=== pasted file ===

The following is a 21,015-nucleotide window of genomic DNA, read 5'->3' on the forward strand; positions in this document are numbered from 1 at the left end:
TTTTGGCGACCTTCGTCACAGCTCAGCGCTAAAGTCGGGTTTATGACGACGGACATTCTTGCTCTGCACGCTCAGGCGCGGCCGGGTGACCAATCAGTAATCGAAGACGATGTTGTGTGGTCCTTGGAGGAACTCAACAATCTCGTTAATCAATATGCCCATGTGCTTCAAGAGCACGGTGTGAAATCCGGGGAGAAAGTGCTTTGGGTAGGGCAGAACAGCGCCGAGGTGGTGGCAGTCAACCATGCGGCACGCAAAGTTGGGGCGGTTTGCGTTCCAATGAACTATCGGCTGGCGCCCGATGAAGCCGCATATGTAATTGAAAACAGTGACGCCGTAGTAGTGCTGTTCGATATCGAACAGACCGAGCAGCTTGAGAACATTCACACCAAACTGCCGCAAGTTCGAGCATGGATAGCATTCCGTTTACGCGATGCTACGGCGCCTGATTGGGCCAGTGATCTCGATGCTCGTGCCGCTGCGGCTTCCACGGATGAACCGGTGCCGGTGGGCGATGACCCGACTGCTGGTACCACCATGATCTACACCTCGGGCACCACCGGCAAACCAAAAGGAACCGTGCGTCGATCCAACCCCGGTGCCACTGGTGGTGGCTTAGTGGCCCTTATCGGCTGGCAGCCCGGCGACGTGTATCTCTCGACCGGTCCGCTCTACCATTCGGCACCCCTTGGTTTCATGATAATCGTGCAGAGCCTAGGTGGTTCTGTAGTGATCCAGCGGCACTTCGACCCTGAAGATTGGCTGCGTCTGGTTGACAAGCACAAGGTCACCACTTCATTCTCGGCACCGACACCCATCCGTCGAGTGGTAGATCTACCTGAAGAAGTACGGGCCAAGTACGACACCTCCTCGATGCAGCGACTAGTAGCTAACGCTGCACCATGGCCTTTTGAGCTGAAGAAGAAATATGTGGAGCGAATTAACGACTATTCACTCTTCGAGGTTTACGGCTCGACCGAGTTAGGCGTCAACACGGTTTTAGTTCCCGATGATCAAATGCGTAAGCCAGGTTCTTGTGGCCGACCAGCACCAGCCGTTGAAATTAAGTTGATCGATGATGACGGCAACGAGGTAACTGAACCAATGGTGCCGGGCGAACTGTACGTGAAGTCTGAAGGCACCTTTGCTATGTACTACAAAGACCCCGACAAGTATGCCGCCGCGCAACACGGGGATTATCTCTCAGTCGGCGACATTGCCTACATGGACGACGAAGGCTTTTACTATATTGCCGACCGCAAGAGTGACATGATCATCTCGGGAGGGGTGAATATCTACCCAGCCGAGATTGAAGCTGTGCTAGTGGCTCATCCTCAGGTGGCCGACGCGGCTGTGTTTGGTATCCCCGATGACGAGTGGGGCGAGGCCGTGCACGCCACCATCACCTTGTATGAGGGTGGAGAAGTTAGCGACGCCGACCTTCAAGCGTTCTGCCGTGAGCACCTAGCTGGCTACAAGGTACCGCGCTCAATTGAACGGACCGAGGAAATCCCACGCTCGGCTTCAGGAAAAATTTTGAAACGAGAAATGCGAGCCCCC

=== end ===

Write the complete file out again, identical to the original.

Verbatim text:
The following is a 21,015-nucleotide window of genomic DNA, read 5'->3' on the forward strand; positions in this document are numbered from 1 at the left end:
TTTTGGCGACCTTCGTCACAGCTCAGCGCTAAAGTCGGGTTTATGACGACGGACATTCTTGCTCTGCACGCTCAGGCGCGGCCGGGTGACCAATCAGTAATCGAAGACGATGTTGTGTGGTCCTTGGAGGAACTCAACAATCTCGTTAATCAATATGCCCATGTGCTTCAAGAGCACGGTGTGAAATCCGGGGAGAAAGTGCTTTGGGTAGGGCAGAACAGCGCCGAGGTGGTGGCAGTCAACCATGCGGCACGCAAAGTTGGGGCGGTTTGCGTTCCAATGAACTATCGGCTGGCGCCCGATGAAGCCGCATATGTAATTGAAAACAGTGACGCCGTAGTAGTGCTGTTCGATATCGAACAGACCGAGCAGCTTGAGAACATTCACACCAAACTGCCGCAAGTTCGAGCATGGATAGCATTCCGTTTACGCGATGCTACGGCGCCTGATTGGGCCAGTGATCTCGATGCTCGTGCCGCTGCGGCTTCCACGGATGAACCGGTGCCGGTGGGCGATGACCCGACTGCTGGTACCACCATGATCTACACCTCGGGCACCACCGGCAAACCAAAAGGAACCGTGCGTCGATCCAACCCCGGTGCCACTGGTGGTGGCTTAGTGGCCCTTATCGGCTGGCAGCCCGGCGACGTGTATCTCTCGACCGGTCCGCTCTACCATTCGGCACCCCTTGGTTTCATGATAATCGTGCAGAGCCTAGGTGGTTCTGTAGTGATCCAGCGGCACTTCGACCCTGAAGATTGGCTGCGTCTGGTTGACAAGCACAAGGTCACCACTTCATTCTCGGCACCGACACCCATCCGTCGAGTGGTAGATCTACCTGAAGAAGTACGGGCCAAGTACGACACCTCCTCGATGCAGCGACTAGTAGCTAACGCTGCACCATGGCCTTTTGAGCTGAAGAAGAAATATGTGGAGCGAATTAACGACTATTCACTCTTCGAGGTTTACGGCTCGACCGAGTTAGGCGTCAACACGGTTTTAGTTCCCGATGATCAAATGCGTAAGCCAGGTTCTTGTGGCCGACCAGCACCAGCCGTTGAAATTAAGTTGATCGATGATGACGGCAACGAGGTAACTGAACCAATGGTGCCGGGCGAACTGTACGTGAAGTCTGAAGGCACCTTTGCTATGTACTACAAAGACCCCGACAAGTATGCCGCCGCGCAACACGGGGATTATCTCTCAGTCGGCGACATTGCCTACATGGACGACGAAGGCTTTTACTATATTGCCGACCGCAAGAGTGACATGATCATCTCGGGAGGGGTGAATATCTACCCAGCCGAGATTGAAGCTGTGCTAGTGGCTCATCCTCAGGTGGCCGACGCGGCTGTGTTTGGTATCCCCGATGACGAGTGGGGCGAGGCCGTGCACGCCACCATCACCTTGTATGAGGGTGGAGAAGTTAGCGACGCCGACCTTCAAGCGTTCTGCCGTGAGCACCTAGCTGGCTACAAGGTACCGCGCTCAATTGAACGGACCGAGGAAATCCCACGCTCGGCTTCAGGAAAAATTTTGAAACGAGAAATGCGAGCCCCC